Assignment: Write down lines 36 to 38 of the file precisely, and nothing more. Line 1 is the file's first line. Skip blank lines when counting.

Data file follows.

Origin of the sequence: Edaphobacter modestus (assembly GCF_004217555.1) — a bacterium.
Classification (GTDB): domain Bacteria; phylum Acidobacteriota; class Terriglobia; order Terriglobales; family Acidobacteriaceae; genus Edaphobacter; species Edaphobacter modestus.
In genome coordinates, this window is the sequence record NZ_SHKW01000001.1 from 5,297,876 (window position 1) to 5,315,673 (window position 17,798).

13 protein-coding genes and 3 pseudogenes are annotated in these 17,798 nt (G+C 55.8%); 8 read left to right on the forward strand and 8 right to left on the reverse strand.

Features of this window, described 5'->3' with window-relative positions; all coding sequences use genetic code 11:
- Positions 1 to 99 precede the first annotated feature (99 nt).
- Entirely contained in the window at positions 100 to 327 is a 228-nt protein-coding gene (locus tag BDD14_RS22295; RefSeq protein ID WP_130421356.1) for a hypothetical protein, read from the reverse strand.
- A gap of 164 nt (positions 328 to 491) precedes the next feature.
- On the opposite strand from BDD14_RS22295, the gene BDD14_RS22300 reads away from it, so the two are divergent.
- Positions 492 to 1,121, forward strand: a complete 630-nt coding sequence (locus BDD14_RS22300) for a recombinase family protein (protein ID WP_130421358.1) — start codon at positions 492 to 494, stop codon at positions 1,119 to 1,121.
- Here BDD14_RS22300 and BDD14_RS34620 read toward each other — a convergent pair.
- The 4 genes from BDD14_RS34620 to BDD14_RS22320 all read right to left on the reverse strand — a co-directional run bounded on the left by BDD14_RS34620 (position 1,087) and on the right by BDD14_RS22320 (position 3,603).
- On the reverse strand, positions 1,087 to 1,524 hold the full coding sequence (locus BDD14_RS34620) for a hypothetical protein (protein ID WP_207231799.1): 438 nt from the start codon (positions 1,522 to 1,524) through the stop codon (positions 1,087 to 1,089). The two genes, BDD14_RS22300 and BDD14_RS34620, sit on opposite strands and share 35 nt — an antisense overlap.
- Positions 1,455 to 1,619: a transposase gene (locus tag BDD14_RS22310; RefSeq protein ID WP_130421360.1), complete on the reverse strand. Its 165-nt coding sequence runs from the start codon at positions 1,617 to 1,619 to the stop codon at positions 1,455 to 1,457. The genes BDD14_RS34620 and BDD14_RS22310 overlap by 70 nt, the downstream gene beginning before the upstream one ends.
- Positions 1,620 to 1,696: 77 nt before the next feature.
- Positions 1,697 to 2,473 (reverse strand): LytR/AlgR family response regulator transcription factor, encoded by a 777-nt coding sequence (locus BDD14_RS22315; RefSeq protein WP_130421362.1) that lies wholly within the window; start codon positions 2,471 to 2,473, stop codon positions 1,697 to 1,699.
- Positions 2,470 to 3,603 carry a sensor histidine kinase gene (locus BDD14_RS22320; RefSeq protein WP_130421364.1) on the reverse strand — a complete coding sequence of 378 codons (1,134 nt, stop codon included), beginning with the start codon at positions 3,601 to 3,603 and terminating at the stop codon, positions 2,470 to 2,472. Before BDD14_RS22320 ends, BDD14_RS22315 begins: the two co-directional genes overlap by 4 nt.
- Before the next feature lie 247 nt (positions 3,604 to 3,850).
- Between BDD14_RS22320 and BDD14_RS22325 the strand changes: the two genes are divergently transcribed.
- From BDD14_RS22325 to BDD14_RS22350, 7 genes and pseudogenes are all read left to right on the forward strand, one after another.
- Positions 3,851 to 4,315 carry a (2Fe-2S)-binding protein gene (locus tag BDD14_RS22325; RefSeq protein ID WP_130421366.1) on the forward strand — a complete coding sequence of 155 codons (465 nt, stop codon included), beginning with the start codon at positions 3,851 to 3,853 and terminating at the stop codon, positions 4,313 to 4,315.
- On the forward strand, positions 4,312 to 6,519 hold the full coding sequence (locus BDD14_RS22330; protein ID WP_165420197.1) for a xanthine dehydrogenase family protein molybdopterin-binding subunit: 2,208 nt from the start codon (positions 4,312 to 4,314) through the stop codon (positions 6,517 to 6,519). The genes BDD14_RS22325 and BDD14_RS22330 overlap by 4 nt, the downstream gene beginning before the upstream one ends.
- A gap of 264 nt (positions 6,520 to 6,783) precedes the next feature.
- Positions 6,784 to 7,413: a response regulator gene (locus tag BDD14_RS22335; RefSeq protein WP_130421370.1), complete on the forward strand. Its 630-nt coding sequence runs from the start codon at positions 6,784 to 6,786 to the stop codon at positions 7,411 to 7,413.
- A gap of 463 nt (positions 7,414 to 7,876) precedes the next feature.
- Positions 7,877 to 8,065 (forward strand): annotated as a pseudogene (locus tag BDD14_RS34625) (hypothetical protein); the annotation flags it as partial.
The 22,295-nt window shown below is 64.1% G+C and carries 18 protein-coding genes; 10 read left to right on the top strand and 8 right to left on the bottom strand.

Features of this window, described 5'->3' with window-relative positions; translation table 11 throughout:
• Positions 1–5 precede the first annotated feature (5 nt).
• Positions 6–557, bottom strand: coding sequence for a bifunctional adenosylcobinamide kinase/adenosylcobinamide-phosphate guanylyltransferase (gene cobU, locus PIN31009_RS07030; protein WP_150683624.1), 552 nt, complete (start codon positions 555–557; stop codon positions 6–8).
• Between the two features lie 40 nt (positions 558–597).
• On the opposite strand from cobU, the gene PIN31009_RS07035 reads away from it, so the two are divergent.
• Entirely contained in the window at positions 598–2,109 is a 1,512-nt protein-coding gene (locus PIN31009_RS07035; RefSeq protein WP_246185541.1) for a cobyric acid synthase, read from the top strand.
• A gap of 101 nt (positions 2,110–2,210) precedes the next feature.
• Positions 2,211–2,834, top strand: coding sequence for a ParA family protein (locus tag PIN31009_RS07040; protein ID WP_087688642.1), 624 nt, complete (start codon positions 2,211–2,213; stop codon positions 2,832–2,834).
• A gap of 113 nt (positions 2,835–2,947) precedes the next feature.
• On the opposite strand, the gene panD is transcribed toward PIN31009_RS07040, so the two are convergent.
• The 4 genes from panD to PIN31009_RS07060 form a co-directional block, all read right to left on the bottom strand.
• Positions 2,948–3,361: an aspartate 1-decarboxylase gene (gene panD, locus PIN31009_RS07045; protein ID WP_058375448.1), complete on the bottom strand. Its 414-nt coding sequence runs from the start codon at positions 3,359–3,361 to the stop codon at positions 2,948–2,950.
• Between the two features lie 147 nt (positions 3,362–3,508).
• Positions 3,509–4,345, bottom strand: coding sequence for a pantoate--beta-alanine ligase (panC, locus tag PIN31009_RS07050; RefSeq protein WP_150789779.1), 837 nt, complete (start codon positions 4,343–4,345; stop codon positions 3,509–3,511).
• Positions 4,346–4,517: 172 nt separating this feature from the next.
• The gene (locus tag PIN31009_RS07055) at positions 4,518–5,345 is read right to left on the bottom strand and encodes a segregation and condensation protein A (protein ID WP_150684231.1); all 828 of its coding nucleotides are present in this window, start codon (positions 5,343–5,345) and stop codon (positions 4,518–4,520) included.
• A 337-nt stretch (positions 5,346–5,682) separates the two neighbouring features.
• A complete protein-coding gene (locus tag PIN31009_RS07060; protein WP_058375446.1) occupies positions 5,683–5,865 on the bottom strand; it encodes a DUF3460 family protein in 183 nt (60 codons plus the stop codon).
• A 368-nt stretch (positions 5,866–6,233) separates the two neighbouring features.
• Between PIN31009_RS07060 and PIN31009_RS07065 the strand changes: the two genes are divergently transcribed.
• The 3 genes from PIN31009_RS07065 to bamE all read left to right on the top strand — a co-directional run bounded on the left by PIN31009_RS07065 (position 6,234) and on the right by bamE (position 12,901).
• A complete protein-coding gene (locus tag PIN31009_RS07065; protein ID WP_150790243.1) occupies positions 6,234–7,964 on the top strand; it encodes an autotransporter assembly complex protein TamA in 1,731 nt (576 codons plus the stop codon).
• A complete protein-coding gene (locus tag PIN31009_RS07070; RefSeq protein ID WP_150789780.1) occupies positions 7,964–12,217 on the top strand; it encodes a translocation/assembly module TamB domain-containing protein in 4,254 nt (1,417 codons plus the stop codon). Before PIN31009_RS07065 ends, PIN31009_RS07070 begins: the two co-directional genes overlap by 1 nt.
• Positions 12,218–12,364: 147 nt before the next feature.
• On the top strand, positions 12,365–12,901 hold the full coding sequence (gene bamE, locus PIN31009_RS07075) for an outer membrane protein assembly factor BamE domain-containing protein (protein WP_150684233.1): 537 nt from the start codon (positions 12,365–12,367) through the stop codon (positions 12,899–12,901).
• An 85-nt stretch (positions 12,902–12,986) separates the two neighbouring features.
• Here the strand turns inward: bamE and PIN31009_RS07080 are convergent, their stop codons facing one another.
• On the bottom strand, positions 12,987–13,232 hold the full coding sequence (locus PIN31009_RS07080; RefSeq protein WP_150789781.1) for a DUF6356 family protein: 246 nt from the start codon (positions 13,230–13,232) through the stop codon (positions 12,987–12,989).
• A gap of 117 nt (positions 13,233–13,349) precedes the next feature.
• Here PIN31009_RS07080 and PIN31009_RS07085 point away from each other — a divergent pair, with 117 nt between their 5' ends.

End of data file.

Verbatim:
• A gap of 113 nt (positions 2,835–2,947) precedes the next feature.
• On the opposite strand, the gene panD is transcribed toward PIN31009_RS07040, so the two are convergent.
• The 4 genes from panD to PIN31009_RS07060 form a co-directional block, all read right to left on the bottom strand.